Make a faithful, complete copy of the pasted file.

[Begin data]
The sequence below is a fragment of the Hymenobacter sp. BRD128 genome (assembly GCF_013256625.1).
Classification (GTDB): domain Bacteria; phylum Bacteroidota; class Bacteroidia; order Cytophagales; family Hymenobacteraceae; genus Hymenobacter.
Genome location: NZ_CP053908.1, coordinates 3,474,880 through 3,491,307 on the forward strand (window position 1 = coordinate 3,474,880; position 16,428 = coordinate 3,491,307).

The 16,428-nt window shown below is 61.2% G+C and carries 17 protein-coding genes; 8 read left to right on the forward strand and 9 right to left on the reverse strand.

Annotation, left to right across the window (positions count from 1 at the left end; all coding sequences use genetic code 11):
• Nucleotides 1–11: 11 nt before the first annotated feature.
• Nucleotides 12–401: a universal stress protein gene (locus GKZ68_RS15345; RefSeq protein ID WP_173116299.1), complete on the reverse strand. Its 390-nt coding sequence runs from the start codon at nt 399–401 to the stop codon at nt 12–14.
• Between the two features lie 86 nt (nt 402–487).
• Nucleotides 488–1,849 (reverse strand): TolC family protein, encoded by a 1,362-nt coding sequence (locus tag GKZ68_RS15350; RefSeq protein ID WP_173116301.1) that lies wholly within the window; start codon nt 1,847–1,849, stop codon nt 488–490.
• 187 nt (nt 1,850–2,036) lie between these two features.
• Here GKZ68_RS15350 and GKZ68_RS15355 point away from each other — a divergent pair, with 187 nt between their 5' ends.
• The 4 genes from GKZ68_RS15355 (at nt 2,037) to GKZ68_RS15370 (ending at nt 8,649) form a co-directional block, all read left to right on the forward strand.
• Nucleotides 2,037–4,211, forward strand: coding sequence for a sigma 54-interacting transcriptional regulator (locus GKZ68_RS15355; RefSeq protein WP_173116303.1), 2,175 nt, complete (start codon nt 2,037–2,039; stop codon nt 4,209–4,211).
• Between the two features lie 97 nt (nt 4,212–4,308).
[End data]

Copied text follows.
The sequence below is a fragment of the Hymenobacter sp. BRD128 genome (assembly GCF_013256625.1).
Classification (GTDB): domain Bacteria; phylum Bacteroidota; class Bacteroidia; order Cytophagales; family Hymenobacteraceae; genus Hymenobacter.
Genome location: NZ_CP053908.1, coordinates 3,474,880 through 3,491,307 on the forward strand (window position 1 = coordinate 3,474,880; position 16,428 = coordinate 3,491,307).

The 16,428-nt window shown below is 61.2% G+C and carries 17 protein-coding genes; 8 read left to right on the forward strand and 9 right to left on the reverse strand.

Annotation, left to right across the window (positions count from 1 at the left end; all coding sequences use genetic code 11):
• Nucleotides 1–11: 11 nt before the first annotated feature.
• Nucleotides 12–401: a universal stress protein gene (locus GKZ68_RS15345; RefSeq protein ID WP_173116299.1), complete on the reverse strand. Its 390-nt coding sequence runs from the start codon at nt 399–401 to the stop codon at nt 12–14.
• Between the two features lie 86 nt (nt 402–487).
• Nucleotides 488–1,849 (reverse strand): TolC family protein, encoded by a 1,362-nt coding sequence (locus tag GKZ68_RS15350; RefSeq protein ID WP_173116301.1) that lies wholly within the window; start codon nt 1,847–1,849, stop codon nt 488–490.
• 187 nt (nt 1,850–2,036) lie between these two features.
• Here GKZ68_RS15350 and GKZ68_RS15355 point away from each other — a divergent pair, with 187 nt between their 5' ends.
• The 4 genes from GKZ68_RS15355 (at nt 2,037) to GKZ68_RS15370 (ending at nt 8,649) form a co-directional block, all read left to right on the forward strand.
• Nucleotides 2,037–4,211, forward strand: coding sequence for a sigma 54-interacting transcriptional regulator (locus GKZ68_RS15355; RefSeq protein WP_173116303.1), 2,175 nt, complete (start codon nt 2,037–2,039; stop codon nt 4,209–4,211).
• Between the two features lie 97 nt (nt 4,212–4,308).